I recently discovered the NetFlix Instant feature, that allows you to download and instantly view movies. I've come to think of it as "Where Commercially Unsuccessful Films Go To Die", because the vast majority of the films offered do not interest me, and with good reason. It's as if the studios said, "Aw, what the hell, we're not getting any more out of this old thing anyway, let 'em download it and see what happens. I only wish folks would start pirating the damn thing." Sometimes there are really good, really old films that are so mined out that they go to Instant -- e.g. Clint Eastwood's Unforgiven -- but mostly they are trash-films from two or three years ago, or an underappreciated gem that underperformed. Which, from a studio executive's point of view, is the same as trash.
So, I have a mixed reaction when I see a film I actually would want to see show up in the Instant section. When Joss Whedon's Serenity showed up, I thought, "YES! . . . I mean . . . Aw, that's too bad." Serenity is a really, really good movie, and it pains me to see it sitting next to Hellraiser III.
I got another one of these forsaken classics this week: The Chronicles of Narnia: Prince Caspian.Prince Caspian was one of the better Narnia books, so you think it would make a better film than The Lion, The Witch, and the Wardrobe. And you would be right. Director Andrew Adamson wins the Peter Jackson"Oh My God, That's Exactly How I Imagined It" Award with the ruins of Cair Paravel and the entire character of Reepicheep.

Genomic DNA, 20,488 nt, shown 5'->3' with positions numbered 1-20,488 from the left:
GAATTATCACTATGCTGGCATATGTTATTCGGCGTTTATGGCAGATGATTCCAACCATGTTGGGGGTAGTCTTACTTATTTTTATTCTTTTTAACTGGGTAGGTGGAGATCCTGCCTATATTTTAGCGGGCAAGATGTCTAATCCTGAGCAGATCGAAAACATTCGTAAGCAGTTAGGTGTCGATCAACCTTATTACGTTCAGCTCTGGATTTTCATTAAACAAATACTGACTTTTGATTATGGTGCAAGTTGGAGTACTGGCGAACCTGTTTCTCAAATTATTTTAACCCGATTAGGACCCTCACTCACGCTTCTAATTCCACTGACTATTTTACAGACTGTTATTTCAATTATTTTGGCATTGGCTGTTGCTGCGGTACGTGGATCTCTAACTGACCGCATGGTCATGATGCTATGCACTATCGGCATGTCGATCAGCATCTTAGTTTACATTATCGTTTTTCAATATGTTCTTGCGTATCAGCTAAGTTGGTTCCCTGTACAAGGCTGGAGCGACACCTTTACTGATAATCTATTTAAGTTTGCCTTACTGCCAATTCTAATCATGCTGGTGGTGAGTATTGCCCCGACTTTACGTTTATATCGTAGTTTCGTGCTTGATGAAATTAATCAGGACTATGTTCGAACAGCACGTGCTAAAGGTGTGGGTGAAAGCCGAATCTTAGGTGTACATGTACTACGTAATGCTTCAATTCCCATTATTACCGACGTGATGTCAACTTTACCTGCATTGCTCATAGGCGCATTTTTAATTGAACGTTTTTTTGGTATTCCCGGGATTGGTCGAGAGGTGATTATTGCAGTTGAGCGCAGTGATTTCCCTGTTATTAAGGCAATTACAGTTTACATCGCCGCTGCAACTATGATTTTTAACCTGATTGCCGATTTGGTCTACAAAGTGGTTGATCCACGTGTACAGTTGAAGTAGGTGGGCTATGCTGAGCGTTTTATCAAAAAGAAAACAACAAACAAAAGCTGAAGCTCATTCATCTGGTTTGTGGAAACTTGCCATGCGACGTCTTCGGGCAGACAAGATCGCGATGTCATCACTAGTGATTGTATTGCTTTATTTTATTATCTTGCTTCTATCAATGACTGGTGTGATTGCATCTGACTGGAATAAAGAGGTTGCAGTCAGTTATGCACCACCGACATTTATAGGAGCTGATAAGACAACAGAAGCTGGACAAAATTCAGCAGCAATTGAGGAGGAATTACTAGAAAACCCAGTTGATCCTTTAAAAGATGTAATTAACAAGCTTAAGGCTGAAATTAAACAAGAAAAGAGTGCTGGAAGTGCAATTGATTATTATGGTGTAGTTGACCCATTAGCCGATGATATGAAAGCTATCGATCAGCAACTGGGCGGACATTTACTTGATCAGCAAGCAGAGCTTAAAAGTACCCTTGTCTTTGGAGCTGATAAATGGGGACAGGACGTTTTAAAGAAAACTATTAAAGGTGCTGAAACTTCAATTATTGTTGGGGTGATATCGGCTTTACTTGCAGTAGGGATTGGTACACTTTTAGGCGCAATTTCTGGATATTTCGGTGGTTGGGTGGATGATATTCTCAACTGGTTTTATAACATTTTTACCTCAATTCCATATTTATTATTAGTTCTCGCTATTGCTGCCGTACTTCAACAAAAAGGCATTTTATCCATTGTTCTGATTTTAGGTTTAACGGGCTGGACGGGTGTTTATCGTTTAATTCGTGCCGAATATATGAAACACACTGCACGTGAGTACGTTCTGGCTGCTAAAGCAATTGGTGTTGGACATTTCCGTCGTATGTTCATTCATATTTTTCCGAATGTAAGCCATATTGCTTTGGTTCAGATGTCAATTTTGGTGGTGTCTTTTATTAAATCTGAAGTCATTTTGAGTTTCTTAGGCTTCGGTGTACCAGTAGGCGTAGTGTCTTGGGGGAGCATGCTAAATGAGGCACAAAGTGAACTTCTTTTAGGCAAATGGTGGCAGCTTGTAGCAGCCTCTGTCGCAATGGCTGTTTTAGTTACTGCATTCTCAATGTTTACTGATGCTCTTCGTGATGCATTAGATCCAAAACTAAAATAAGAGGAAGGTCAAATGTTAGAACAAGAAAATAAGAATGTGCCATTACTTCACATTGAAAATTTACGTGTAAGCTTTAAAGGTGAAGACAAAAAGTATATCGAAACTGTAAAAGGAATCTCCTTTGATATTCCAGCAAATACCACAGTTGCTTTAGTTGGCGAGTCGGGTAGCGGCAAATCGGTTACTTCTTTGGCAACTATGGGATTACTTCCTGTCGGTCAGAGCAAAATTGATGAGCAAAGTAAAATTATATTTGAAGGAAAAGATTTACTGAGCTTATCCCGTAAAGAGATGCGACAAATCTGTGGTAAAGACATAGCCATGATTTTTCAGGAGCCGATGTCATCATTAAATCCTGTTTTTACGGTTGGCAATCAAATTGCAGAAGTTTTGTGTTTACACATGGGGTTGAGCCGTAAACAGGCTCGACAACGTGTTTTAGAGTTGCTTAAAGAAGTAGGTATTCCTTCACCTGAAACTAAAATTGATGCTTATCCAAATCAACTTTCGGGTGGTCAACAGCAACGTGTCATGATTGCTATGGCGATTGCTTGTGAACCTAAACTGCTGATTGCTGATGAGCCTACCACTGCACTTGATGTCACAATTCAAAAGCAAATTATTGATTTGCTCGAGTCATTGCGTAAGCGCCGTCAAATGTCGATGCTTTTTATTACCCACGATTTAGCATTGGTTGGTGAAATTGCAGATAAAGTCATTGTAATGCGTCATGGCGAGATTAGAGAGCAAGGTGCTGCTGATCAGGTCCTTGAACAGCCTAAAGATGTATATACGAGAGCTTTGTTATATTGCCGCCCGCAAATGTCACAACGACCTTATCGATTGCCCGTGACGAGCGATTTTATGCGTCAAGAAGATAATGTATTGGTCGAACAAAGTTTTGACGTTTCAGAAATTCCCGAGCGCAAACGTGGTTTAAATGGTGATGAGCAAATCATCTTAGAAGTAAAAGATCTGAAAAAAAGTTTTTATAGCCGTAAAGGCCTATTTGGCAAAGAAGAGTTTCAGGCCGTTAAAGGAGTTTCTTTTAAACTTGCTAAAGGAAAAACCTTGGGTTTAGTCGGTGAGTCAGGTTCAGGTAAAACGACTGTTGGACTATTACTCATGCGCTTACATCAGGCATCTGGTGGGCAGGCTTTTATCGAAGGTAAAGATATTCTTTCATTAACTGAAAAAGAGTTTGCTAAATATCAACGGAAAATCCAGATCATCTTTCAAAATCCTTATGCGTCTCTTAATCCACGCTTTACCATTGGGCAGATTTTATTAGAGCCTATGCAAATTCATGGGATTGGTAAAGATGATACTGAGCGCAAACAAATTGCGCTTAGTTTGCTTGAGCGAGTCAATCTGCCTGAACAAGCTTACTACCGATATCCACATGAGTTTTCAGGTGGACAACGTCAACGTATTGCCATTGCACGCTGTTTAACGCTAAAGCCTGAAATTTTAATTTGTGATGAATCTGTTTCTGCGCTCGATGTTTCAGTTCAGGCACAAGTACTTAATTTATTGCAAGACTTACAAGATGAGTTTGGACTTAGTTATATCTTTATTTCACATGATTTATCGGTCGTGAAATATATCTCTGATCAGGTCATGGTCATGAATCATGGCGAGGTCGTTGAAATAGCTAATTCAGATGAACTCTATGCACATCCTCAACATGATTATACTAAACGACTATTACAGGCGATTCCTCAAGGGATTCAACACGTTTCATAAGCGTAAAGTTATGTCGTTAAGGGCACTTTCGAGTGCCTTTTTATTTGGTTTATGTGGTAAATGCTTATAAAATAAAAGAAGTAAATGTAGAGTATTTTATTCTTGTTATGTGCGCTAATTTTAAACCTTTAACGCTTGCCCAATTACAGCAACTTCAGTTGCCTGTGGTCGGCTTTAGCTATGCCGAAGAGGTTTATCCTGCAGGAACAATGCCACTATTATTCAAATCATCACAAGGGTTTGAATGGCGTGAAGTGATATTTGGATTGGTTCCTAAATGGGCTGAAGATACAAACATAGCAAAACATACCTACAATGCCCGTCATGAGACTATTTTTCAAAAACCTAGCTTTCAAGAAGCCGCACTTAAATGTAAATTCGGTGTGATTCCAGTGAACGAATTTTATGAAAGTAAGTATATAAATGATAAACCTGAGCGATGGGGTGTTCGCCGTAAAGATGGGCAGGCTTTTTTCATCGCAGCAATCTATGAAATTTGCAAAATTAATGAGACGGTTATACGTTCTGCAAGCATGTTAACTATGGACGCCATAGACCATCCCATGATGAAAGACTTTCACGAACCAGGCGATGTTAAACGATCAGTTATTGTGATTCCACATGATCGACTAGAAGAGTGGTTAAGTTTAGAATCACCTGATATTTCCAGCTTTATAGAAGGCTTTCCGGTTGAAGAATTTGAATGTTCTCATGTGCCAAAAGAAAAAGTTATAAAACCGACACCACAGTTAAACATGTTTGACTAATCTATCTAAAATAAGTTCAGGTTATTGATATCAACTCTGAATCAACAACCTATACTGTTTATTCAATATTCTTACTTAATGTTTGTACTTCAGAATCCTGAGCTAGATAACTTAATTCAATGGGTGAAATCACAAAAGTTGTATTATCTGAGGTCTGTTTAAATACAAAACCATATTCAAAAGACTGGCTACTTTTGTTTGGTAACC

Adamson also succeeds at staying true to the essential nature and intent of the story, but not letting that get in the way of making a good movie. Critics had complained that the first Narnia movie couldn't sustain much action because its protagonists were so young, so it looks like the producers focused on making this one a little faster and more furious. Peter's swordplay still feels a little sluggish, though his duel with Miraz sustained the dramatic tension fairly well. Meanwhile, Susan seems to be giving Legolas a run for his money in the "Bows are so badass" category, not to mention reminding us that red fletching is the perfect accessory to a killer outfit:
Speaking of which, I imagine that C. S. Lewis, were he writing a Hollywood script instead of a Christian allegory, would be kicking himself for not using the story devices incorporated in this Prince Caspian film: "Of course! Frustrated romantic tension between Susan and Caspian! Why didn't I think of that?" The movie is full of similar innovations, which deviate from the text's literal plot but not from its mood or overall theme. Nikabrik's plot to summon the White Witch, for instance, kept all the best dialogue, but blew it up to a visually dramatic action sequence instead of just a quick brawl in the dark. I don't remember a lot about the actual war campaign from the book, which shows that the movie did a better story-telling job when it came to the failed attack on Miraz' castle and the ego-battles between Caspian and Peter. Narnia fans should rejoice; a basically faithful adaptation also turned out to be a fun movie.
Ok, now that I have the fanboy stuff out of the way, a few more thoughtful reflections.